As a DUI Lawyer, the title of this article makes perfect sense to me. Anyone who holds a CDL undoubtedly understands it as well. The purpose of this article is to examine what happens to a CDL when a person gets a DUI while driving their personal vehicle. If you don’t know what the term CDL means, then the good news is that you probably don’t have anything to worry about, even if you’re facing a DUI. For the curious, however, CDL is an abbreviation for “Commercial Driver’s License.”
A CDL allows a qualified driver to operate a commercial vehicle. This includes panel trucks and big rigs, and all kinds of other vehicles.
If you have a CDL, and especially if you use it as part of your livelihood, then getting a DUI is devastating. Back in 2005, Michigan increased the penalties for CDL holders to require that all CDL privileges be completely suspended for a full year when a person pleads to, or is found guilty of, any DUI related charge, such as OWI, Impaired Driving, or Operation Under the Influence of Drugs.
The Law itself is very clear. This action is mandatory, and there is no way to Appeal it, or have any kind of “restricted” license. The bottom line here is that if you get convicted of a DUI, even if it involves operating your personal vehicle, your CDL is completely gone for a year.
It certainly is understandable that a getting a DUI while operating a Commercial Vehicle would result in losing a CDL. However, the law here goes much further. It imposes upon a CDL holder a higher standard of driving responsibility than it does on a non-CDL holder, including when a CDL holder is simply doing his or her normal, personal driving. In an upcoming Blog article, we’ll examine in more detail just how far this goes, because the law also imposes CDL penalties for a bunch of other offenses, all while the CDL holder is only involved in personal, and not commercial, driving.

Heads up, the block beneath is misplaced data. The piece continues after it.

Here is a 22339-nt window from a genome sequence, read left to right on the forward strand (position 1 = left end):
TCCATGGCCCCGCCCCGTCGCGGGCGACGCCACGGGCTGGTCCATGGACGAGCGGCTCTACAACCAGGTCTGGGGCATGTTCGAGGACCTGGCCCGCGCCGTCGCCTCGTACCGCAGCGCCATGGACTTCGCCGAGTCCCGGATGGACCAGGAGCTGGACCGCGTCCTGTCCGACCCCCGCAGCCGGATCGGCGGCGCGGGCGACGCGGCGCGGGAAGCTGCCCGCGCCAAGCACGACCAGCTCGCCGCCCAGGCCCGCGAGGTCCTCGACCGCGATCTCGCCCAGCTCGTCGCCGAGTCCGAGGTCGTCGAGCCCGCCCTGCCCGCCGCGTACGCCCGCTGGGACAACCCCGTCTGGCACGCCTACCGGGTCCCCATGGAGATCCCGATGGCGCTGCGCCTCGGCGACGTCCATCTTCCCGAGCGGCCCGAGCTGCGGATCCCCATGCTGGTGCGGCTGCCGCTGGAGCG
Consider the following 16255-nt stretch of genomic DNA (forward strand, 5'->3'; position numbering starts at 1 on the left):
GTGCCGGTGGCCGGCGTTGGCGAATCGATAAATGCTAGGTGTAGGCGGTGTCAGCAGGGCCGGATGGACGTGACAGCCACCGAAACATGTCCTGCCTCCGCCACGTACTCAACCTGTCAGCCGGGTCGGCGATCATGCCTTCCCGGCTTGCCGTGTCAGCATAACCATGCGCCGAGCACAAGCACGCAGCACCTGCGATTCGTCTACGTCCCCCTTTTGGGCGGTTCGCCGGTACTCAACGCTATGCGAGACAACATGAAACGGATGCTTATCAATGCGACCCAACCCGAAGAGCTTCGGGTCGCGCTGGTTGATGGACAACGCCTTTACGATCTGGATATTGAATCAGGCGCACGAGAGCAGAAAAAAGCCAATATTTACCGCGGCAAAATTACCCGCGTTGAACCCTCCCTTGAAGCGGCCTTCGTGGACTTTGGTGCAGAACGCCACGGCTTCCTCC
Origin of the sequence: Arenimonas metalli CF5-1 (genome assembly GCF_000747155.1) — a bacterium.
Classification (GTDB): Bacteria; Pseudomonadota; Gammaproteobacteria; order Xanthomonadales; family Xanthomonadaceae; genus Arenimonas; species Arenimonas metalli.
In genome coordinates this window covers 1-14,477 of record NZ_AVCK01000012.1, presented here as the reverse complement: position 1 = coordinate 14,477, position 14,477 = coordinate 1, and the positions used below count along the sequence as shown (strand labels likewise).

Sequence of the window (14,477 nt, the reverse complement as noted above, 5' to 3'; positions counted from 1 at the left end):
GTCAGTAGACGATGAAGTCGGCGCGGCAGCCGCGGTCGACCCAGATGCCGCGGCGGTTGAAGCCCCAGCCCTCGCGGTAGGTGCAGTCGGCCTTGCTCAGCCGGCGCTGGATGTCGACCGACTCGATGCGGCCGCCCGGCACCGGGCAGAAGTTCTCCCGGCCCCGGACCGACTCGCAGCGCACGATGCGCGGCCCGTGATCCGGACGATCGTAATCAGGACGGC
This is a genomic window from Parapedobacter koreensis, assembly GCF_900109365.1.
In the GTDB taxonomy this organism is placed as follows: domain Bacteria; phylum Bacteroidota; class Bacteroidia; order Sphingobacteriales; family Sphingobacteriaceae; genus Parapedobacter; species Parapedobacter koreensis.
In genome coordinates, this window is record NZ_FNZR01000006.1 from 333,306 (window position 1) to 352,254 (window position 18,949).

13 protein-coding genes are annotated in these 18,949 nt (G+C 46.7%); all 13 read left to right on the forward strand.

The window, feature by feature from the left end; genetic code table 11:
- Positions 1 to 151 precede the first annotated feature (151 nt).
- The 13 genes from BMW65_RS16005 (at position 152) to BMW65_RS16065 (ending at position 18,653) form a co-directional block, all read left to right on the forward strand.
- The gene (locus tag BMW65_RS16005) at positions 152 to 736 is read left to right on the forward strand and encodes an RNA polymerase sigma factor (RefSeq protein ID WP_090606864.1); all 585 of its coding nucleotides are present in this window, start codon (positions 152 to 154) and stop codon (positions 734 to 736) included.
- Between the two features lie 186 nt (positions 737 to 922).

Anyone with a CDL can imagine just how devastating this 1-year suspension can be. If a person drives a truck for a Utility Company, for example, they can no longer do that for the year during which their CLD is suspended, although typically, they never lose the right to drive their personal vehicle, except, perhaps, for a short period of dealing with a Restricted License.
If a person drives a commercial vehicle for a living, then, to but it bluntly, they are “screwed.” Personally, I think this law goes too far, but for all my personal disagreement, the law is the law, and whether your Lawyer agrees or disagrees with it does not change its effect.
The catastrophic impact this can have on a person’s livelihood makes it absolutely imperative that the Lawyer handling their DUI investigates all possible defenses to the charge. While that should always be the case, it is doubly so the case here.
Sometimes, a DUI can be challenged based upon the legality of the stop, or the reliability of the breath or blood evidence taken, or the method by which it was taken. In other cases, the charge is just rock-solid, and all the challenges in the world are just an expensive way to put off the inevitable. However, that determination should be made only after an intensely thorough examination and investigation has been completed by the Lawyer who is handling the case.
If you are facing a DUI, even one issued while driving your personal vehicle, and you hold a CDL, then bear in mind that the potential consequences can be devastating. While that it was the intention of the State Legislature when they passed this law, it is certainly important to leave no stone unturned in an effort to avoid those consequences.